Following on from my post on the Czech's pride at being at the centre of Europe, I got an email from a Czech friend: “I am so chuffed to read this. You are right, we DO desperately care. Perhaps we have a chip on our shoulder, missing the British 'effortless superiority'. Well, I suppose we always had to defend our place against (or whilst) being absorbed into imperial blocks. But I am glad you brought it to attention. As a Brit would say, you are a brick, old girl.” Such a comment merits a number of responses, well at least two.
Let us start with British effortless superiority. This is not the first time my friend has talked about this British attribute. I have to say I have never been entirely sure about it, but clearly it has some validity. Of course there is all that stuff about the Empire, and the effortless superiority that the imperialists had beaten into them at boarding school. But I don't think that is what my friend is talking about; she talks about it as if it is current, and as if it is broader than the privileged few. I certainly don't think I feel superior to anyone, unless this attribute is so inbuilt I am unaware of it.
However there was at least one occasion when my Czech friend saw it in me and commented on it. About fifteen years ago my friend was tasked by a Czech magazine to write an article on the proposed transfer of Hong Kong to China. She complained to me that she was having problems getting enough information and comment for the piece. “Why don't you ring the Foreign Office?” I suggested. Oh she couldn't possibly do that! “Why not?” I said, “I can't possibly.” “Oh, all right I'll do it, tell me what you want to know.” And so I found myself interviewing a civil servant about Hong Kong. He very rapidly started to annoy me, trying to avoid my questions, whilst talking down to me. I, in response, firmly made it clear that he was going to answer my questions. By the end of the phone call I had got the information I wanted and he was offering to send me more.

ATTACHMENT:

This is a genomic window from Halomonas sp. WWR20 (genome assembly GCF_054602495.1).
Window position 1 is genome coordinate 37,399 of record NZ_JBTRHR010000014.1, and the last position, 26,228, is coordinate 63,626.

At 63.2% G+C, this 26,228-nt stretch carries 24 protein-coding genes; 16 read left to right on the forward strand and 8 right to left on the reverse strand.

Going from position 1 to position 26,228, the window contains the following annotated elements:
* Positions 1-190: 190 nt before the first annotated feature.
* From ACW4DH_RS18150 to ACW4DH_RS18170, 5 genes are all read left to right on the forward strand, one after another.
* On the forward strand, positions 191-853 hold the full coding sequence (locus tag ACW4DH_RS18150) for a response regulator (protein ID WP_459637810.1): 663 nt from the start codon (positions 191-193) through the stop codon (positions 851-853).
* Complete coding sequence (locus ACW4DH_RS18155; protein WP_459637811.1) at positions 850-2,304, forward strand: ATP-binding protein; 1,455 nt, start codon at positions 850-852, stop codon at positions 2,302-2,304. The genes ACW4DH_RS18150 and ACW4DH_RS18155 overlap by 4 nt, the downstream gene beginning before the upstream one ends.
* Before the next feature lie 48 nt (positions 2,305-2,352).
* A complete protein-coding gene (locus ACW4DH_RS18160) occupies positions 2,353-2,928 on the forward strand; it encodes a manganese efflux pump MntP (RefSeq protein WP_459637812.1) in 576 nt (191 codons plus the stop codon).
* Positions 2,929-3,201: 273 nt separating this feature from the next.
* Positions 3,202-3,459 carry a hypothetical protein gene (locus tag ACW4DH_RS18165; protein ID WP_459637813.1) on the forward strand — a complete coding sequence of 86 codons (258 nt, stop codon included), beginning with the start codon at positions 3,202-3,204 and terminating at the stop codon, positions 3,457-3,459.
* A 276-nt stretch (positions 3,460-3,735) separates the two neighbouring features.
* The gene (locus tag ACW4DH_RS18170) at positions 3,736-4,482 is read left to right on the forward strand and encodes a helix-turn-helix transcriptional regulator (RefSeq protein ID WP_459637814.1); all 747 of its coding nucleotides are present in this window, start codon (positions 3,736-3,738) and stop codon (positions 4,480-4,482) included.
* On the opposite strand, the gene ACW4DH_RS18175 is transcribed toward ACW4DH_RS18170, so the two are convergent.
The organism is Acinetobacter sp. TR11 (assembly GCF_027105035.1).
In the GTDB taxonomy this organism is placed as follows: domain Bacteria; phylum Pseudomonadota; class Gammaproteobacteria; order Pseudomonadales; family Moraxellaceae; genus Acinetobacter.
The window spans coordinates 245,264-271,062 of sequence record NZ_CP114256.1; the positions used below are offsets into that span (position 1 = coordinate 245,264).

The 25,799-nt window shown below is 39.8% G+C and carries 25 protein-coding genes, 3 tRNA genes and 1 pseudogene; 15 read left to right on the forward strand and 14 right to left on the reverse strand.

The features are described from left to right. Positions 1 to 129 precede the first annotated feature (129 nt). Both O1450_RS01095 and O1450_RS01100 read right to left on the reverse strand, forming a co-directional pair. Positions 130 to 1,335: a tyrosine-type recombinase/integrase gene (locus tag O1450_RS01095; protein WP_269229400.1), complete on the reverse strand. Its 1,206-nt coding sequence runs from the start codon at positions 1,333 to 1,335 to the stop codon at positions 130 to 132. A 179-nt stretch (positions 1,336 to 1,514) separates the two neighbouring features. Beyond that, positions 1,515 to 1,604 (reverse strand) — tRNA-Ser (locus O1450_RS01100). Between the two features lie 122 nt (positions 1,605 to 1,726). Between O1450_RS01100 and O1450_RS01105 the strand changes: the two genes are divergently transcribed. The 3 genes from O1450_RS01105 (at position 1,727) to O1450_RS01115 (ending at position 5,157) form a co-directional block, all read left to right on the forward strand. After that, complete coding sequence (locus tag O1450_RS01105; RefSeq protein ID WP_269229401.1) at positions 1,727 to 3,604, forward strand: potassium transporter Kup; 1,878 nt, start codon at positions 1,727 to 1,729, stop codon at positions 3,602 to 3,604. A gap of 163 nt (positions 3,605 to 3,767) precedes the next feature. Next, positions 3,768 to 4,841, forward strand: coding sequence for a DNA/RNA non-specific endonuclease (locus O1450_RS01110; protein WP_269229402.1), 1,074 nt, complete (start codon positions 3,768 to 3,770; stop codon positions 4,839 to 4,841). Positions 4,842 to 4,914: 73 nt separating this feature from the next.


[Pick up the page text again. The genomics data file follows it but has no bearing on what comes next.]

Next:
I put the phone down and looked up at my friend. Her look was one of shock - “How could you do that?” “What?” “Talk to a civil servant like that?” “He was coming it, I just put him in his place. Anyway, who does he think he is?” “But a civil servant...” “Exactly a public servant, I pay his wages, he's there to serve us. Besides he probably went to the same university as me, I learned all the same tricks as him.” It was at this point that I first heard my friend refer to effortless superiority.
Okay, so let us analyse the actors in this little scene. First there is my Czech friend, who despite living most of her adult life in the UK and being highly intelligent and articulate was still sufficiently Czech that she had problems with dealing with authority. My observation as a community development professional is that power dynamics are set in childhood and my friend grew up at a time when “Father” Stalin stared down from every Czech schoolroom wall. Then there is our civil servant friend, whose attempt at effortless superiority failed so dismally, indeed only provoked me. Presumably it normally worked for him. And finally there is yours sincerely. Was it, as I suggested, my three years at Oxford? Not entirely. Certainly it gave me some of the tools for the job, allowed me to counter his blocking tactics, but looking back what I most remember is being annoyed. "Who did he think was? " I suspect that was the more British reaction. Maybe it only becomes effortless superiority when combined with a certain type of British education.